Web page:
The Internet of Things and Healthcare

From devices that connect to our bodies to help us track and record exercise, sleep, and health information to “smart pills” that tell doctors whether we’re taking our medicine, and if so, how it’s working, the Internet of Things is poised to become the next big thing for the healthcare industry.

Consider that global telehealth — the use of remote patient monitoring — saw a 22 percent increase from 2010 to 2011, according to IMS Research. And for 2013, the worldwide telehealth market is predicted to grow by 55 percent, in terms of device and service revenues, InMedica reports.

It’s obvious using devices that can be connected to you, to the Internet, and to one another gives healthcare professionals the potential, if not the reality, of broadening patient care in ways never seen before. Let’s take a look at some of the benefits and potential uses of the Internet of Things in healthcare:

  • Scaled expertise. A challenge in healthcare today is that expertise is often limited to an individual or location. For example, a doctor who’s an expert in a particular procedure can only be in one place, and with one patient at a time. But the Internet of Things is helping technology evolve to allow for physicians to be able to perform procedures remotely.
  • Ongoing monitoring. With Internet of Things technology — such as wireless EKG machines, devices for diabetics to track their data, and necklaces or belts that transmit heart rate data — healthcare professionals can collect and store real-time information about their patients, and even be alerted when something is wrong and action is needed. The Internet of Things can transform healthcare from a reaction-based process into an ongoing one.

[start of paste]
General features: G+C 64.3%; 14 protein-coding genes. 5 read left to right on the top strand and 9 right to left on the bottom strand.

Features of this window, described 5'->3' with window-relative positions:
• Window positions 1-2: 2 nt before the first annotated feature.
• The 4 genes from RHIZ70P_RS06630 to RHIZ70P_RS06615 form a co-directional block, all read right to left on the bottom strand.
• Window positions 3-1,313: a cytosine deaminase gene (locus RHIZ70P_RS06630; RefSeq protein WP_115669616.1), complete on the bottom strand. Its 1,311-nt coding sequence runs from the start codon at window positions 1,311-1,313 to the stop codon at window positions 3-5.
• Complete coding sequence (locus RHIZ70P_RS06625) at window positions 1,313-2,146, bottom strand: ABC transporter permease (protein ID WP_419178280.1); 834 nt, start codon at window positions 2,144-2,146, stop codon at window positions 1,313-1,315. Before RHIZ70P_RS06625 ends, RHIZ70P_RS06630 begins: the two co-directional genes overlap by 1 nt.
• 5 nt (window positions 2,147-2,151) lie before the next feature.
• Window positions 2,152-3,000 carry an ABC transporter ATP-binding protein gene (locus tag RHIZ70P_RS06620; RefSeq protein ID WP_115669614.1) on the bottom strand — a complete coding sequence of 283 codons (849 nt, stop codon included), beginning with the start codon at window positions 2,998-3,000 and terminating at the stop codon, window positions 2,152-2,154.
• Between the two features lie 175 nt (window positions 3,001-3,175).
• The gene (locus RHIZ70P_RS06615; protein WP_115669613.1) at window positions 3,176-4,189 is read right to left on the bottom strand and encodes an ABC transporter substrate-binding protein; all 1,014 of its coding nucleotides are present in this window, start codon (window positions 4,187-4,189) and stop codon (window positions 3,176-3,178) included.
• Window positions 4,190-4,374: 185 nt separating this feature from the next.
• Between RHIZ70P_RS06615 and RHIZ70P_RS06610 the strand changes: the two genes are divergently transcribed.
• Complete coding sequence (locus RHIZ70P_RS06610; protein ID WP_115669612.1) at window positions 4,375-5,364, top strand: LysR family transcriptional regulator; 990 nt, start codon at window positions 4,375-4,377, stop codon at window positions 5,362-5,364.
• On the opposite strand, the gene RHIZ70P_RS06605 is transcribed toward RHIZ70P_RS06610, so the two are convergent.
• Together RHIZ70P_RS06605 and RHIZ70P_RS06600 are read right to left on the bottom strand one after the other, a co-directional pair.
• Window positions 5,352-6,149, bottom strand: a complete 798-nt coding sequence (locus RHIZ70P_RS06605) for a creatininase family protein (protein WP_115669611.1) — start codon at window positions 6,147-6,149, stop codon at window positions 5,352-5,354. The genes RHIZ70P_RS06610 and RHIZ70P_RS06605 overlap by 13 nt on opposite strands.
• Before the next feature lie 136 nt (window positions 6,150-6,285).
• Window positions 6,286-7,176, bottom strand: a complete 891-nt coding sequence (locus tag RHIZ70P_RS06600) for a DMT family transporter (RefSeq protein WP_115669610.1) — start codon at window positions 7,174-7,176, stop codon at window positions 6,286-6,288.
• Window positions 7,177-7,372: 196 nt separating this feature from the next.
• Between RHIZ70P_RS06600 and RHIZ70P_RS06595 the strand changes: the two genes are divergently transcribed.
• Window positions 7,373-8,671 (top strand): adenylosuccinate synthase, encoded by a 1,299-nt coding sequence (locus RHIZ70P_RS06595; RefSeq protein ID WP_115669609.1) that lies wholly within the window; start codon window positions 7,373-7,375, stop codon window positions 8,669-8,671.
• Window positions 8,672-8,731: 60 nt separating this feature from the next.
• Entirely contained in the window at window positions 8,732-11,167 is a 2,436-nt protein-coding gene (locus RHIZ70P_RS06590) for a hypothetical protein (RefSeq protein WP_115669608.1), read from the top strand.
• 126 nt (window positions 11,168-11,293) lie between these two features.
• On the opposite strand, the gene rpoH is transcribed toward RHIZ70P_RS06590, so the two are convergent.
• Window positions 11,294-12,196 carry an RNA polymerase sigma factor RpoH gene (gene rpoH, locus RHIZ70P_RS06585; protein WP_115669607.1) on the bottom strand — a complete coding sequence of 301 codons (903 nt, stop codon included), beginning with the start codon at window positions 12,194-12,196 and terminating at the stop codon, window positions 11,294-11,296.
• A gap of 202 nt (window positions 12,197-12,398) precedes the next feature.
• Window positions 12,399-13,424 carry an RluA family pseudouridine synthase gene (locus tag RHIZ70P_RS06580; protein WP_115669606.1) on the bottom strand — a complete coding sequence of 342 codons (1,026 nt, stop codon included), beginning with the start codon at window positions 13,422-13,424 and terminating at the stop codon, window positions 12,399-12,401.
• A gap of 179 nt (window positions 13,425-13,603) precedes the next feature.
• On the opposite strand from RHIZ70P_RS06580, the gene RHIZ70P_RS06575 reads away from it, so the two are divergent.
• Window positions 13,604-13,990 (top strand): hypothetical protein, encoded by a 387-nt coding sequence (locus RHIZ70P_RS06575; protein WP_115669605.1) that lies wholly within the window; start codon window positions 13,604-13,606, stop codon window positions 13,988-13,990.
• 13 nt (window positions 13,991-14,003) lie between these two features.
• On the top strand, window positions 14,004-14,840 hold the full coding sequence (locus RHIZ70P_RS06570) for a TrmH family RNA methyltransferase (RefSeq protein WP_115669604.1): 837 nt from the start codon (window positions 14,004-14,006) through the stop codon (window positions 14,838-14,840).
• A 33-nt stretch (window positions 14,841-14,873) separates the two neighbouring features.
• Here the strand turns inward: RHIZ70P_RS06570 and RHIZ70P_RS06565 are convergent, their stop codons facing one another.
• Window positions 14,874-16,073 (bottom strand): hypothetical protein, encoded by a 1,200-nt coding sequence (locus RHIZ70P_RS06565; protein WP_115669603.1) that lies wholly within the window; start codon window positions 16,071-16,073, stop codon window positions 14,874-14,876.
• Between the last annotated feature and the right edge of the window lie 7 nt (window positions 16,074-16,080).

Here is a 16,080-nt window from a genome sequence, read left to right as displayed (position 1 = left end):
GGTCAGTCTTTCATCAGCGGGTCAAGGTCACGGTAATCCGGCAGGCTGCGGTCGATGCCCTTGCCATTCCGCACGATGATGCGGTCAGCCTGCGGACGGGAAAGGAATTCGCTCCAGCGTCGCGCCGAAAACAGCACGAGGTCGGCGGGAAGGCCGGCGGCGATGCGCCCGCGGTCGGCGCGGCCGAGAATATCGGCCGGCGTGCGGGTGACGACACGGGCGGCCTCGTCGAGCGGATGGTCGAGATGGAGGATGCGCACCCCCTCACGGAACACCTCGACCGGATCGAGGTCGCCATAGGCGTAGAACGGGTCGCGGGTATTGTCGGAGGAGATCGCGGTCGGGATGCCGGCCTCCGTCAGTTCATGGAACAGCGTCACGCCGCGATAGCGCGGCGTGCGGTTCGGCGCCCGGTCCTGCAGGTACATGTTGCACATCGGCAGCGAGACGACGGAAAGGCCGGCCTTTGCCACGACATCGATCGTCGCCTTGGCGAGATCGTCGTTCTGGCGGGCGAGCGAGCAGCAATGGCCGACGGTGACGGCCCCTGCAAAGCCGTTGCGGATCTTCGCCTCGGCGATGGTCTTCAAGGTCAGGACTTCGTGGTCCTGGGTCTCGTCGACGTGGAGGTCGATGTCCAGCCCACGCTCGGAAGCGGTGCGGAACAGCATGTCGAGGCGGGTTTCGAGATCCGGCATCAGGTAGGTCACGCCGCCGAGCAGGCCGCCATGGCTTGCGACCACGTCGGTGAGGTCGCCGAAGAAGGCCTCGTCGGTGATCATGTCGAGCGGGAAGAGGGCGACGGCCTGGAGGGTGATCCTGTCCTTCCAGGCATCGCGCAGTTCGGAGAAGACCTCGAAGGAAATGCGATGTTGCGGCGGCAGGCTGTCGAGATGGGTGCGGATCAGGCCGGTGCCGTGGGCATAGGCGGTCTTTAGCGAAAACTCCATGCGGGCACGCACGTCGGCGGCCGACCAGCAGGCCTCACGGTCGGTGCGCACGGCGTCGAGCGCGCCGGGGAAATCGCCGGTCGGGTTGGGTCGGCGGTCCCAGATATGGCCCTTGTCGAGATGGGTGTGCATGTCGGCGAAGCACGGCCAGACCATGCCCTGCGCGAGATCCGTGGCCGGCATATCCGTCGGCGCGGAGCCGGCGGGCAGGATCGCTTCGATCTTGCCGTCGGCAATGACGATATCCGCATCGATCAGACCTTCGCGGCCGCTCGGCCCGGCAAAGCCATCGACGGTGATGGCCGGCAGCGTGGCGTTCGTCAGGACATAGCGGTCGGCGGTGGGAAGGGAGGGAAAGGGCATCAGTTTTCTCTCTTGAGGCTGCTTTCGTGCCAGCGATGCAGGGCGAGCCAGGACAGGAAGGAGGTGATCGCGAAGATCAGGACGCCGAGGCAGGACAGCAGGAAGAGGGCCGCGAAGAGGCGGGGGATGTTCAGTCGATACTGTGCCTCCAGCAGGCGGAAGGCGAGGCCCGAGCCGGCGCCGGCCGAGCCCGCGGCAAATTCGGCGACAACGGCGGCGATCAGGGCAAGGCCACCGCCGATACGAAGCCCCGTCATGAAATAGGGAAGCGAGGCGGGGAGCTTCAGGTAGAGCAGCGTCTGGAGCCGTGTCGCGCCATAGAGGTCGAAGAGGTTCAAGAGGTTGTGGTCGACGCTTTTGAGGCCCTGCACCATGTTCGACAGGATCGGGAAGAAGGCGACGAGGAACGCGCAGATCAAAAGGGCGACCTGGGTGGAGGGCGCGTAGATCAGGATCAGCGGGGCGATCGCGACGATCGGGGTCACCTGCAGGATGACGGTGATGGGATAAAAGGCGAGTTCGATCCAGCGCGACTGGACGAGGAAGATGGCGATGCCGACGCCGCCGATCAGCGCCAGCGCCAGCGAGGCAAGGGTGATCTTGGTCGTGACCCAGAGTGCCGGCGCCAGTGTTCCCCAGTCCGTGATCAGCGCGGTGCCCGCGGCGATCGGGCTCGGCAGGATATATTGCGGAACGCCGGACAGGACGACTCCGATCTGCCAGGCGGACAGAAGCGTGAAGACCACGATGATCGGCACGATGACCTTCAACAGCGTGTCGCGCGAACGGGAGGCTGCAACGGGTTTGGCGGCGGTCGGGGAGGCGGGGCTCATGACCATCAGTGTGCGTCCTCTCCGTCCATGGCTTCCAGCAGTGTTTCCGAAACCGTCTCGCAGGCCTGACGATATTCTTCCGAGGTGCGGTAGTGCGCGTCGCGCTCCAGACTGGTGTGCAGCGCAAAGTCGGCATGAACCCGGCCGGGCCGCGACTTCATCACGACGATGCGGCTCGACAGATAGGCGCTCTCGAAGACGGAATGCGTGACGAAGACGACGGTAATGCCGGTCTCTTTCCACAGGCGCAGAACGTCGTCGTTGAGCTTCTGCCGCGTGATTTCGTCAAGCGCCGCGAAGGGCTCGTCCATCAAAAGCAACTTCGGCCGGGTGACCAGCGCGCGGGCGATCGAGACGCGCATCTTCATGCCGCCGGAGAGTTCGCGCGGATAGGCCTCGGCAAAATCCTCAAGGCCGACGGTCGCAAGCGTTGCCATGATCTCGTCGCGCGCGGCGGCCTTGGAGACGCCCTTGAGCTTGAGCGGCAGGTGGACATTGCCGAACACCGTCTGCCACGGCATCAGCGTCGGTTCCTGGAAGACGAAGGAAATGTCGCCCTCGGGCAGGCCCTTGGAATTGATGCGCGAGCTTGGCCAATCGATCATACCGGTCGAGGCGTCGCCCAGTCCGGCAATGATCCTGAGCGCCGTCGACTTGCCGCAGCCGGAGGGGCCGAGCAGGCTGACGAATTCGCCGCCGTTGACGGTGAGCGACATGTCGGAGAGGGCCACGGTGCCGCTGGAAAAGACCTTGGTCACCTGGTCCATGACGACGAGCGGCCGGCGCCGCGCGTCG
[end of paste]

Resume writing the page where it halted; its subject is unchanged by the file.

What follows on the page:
• Hospital prevention. Thanks to ongoing monitoring, Internet of Things technology can also help patients know when a trip to the hospital isn’t needed. The devices continually sending health data to doctors can open up the communication and treatment channels so that unnecessary hospital trips are prevented.

Have you witnessed how the Internet of Things technology can benefit your health? What other ways are healthcare professionals, and hospitals for that matter, using technology to better serve patients?

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  1. Lori

    At UnitedHealth Group we are introducing an online tool for patients. Patients will be able to go online, enter their respective health plan, enter the procedure they are going to have and the provider they will be using and we will provide them with the cost to them. They will also be able to compare providers from a quality and cost standpoint. Our competitors claim to have this solution, however, theirs is simply an estimate, whereas ours is true data specific to the patient and the health plan they are a part of.